options ldap.nssmap.attribute.uidNumber uidNumber
options ldap.nssmap.attribute.userPassword userPassword
options ldap.nssmap.objectClass.nisNetgroup nisNetgroup
options ldap.nssmap.objectClass.posixAccount posixAccount
options ldap.nssmap.objectClass.posixGroup posixGroup

options ldap.usermap.attribute.unixaccount unixaccount
options ldap.usermap.attribute.windowsaccount windowsaccount
options ldap.usermap.base
options ldap.usermap.enable          off

AD with Services for UNIX:

options ldap.nssmap.attribute.gecos name
options ldap.nssmap.attribute.gidNumber msSFU30GidNumber
options ldap.nssmap.attribute.groupname cn
options ldap.nssmap.attribute.homeDirectory msSFU30HomeDirectory
options ldap.nssmap.attribute.loginShell msSFU30LoginShell
options ldap.nssmap.attribute.memberNisNetgroup msSFU30MemberNisNetgroup
options ldap.nssmap.attribute.memberUid msSFU30MemberUid
options ldap.nssmap.attribute.netgroupname name
options ldap.nssmap.attribute.nisNetgroupTriple msSFU30MemberOfNisNetgroup
options ldap.nssmap.attribute.uid sAMAccountName
options ldap.nssmap.attribute.uidNumber msSFU30UidNumber
options ldap.nssmap.attribute.userPassword msSFU30Password
options ldap.nssmap.objectClass.nisNetgroup msSFU30NisNetgroup
options ldap.nssmap.objectClass.posixAccount User
options ldap.nssmap.objectClass.posixGroup Group

AD with IdMgmt for Unix:

options ldap.nssmap.attribute.gecos name
options ldap.nssmap.attribute.gidNumber gidNumber
options ldap.nssmap.attribute.groupname cn
options ldap.nssmap.attribute.homeDirectory unixHomeDirectory
options ldap.nssmap.attribute.loginShell loginShell
options ldap.nssmap.attribute.memberNisNetgroup memberNisNetgroup
options ldap.nssmap.attribute.memberUid memberUid
options ldap.nssmap.attribute.netgroupname name
options ldap.nssmap.attribute.nisNetgroupTriple memberOfNisNetgroup
options ldap.nssmap.attribute.uid uid
options ldap.nssmap.attribute.uidNumber uidNumber
options ldap.nssmap.attribute.userPassword unixUserPassword
options ldap.nssmap.objectClass.nisNetgroup nisNetgroup
options ldap.nssmap.objectClass.posixAccount user
options ldap.nssmap.objectClass.posixGroup group

LDAP Name and password:

Confirm that the Distinguished Name (DN) specified is correct. If it is not, modify it and try again. Another way to enter a name for ldap.name is to enter it in Domain\Username format. Once you set the correct ldap.name, set the ldap.passwd again. If the password defined under ldap.passwd uses special characters, try using quotes around the password.

Options set:

ldap.ADdomain                company.local
ldap.base                    OU=InternetUsers,DC=company,DC=local
ldap.enable                  on
ldap.minimum_bind_level      anonymous
ldap.name                    AD\sa_ldap
ldap.passwd                  ******
ldap.port                    389
ldap.servers                 ad.company.local
ldap.ssl.enable              off
ldap.timeout                 20

Now LDAP works:

netappfiler01*> options ldap.name AD\sa_ldap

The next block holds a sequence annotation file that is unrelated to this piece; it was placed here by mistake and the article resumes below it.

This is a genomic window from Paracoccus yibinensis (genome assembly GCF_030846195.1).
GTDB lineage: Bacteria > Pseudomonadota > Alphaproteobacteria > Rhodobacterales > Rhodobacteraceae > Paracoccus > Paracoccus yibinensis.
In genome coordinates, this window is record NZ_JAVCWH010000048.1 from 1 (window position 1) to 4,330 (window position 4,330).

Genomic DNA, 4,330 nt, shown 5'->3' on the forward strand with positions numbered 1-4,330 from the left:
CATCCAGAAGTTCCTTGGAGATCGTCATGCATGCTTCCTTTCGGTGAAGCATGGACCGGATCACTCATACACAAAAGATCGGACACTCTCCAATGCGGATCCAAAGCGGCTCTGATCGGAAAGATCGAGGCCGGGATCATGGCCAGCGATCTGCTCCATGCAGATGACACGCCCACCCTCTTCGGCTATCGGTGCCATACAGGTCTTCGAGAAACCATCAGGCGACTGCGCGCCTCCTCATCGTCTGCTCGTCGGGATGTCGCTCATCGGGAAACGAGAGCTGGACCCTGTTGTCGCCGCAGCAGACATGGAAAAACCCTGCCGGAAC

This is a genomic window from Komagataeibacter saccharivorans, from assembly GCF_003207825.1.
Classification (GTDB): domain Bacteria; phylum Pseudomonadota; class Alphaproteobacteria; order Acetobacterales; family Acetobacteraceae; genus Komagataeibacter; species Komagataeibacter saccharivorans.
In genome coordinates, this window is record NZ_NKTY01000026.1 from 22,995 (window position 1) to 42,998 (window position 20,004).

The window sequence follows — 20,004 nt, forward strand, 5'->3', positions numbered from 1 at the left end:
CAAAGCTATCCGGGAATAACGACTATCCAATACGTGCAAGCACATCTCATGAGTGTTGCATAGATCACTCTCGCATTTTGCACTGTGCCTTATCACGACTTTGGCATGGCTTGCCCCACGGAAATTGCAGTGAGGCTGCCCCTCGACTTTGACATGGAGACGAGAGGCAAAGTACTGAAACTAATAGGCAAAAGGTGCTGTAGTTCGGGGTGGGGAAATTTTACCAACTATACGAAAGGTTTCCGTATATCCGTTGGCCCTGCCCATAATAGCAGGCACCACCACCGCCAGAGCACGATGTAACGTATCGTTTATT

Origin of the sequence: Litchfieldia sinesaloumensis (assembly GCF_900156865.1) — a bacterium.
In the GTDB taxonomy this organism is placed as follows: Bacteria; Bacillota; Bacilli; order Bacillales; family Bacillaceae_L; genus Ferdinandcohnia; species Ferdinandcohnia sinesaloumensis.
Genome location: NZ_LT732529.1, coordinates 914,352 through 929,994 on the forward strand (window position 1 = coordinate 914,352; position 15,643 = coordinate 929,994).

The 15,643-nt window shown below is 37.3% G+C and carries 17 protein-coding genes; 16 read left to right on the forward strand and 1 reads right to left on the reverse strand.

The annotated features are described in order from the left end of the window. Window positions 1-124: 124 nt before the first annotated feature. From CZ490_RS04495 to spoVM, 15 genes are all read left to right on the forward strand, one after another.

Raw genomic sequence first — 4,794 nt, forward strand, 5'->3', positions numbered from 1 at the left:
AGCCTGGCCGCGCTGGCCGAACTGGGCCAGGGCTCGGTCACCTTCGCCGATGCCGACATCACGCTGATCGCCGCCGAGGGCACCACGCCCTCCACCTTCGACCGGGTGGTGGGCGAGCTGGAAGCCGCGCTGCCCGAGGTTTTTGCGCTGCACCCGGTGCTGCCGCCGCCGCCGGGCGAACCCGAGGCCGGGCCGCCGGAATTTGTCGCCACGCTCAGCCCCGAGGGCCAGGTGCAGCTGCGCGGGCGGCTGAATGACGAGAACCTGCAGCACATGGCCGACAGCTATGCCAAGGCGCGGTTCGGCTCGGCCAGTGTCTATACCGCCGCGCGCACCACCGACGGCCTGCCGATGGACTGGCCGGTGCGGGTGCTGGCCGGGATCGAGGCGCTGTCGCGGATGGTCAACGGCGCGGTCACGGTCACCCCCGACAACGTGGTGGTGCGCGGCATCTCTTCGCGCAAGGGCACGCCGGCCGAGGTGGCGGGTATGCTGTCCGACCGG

netappfiler01*> getXXbyYY getpwbyname_r sjoerd
pw_name = sjoerd
pw_passwd = {{******}}
pw_uid = 10000, pw_gid = 10000
pw_gecos = Sjoerd Hooft
pw_dir = /home/sjoerd
pw_shell = /bin/bash

netappfiler01*> getXXbyYY getpwbyuid_r 10000
pw_name = sjoerd
pw_passwd = {{******}}
pw_uid = 10000, pw_gid = 10000
pw_gecos = Sjoerd Hooft
pw_dir = /home/sjoerd
pw_shell = /bin/bash

netappfiler01*> getXXbyYY getgrlist sjoerd
pw_name = sjoerd
Groups: 10000 10001 10003

netappfiler01*> getXXbyYY getgrbyname IT-INFRA
name = IT-INFRA
gid = 10001

netappfiler01*> getXXbyYY getgrbygid 10001
name = IT-INFRA
gid = 10001

You can also setup a different ldap user to see more information:

ldap.name                    AD\Administrator:
netappfiler01*> getXXbyYY getpwbyname_r sjoerd
pw_name = sjoerd
pw_passwd = {clear}ABCD!efgh12345$67890
pw_uid = 10000, pw_gid = 10000
pw_gecos = Sjoerd Hooft
pw_dir = /home/sjoerd
pw_shell = /bin/bash

NO LOGON

However, still not able to logon using my LDAP/AD account: http://communities.netapp.com/message/53880

Using Privileged Commands

By default, not all commands are available when you log on. Some commands are not available until you specifically define that you want to use them.
Access is provided using the “priv” command:

netappfiler01> priv set advanced
Warning: These advanced commands are potentially dangerous; use
         them only when directed to do so by IBM
         personnel.
netappfiler01*> priv set admin
netappfiler01>

As you can see, in the advanced mode the prompt gets changed by inserting an asterisk (*) at the end. If you set the advanced mode it keeps persistent between logins, you'll have to specifically tell the system to go to basic administration mode by typing “priv set admin”.

Logging administrative access

Logging administrative access enables and configures logging for administrative sessions. We recommend enabling this logging. The log file size you specify depends on your local security policy, but it should be large enough to record at least several days of administrative usage. You may set this to a large value (several megabytes) and then adjust it after you see how quickly it fills up in your environment.
netappfiler01> options auditlog
auditlog.enable              on         (value might be overwritten in takeover)
auditlog.max_file_size       10000000   (value might be overwritten in takeover)
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securingnetapp.txt · Last modified: 2021/09/23 22:25 (external edit)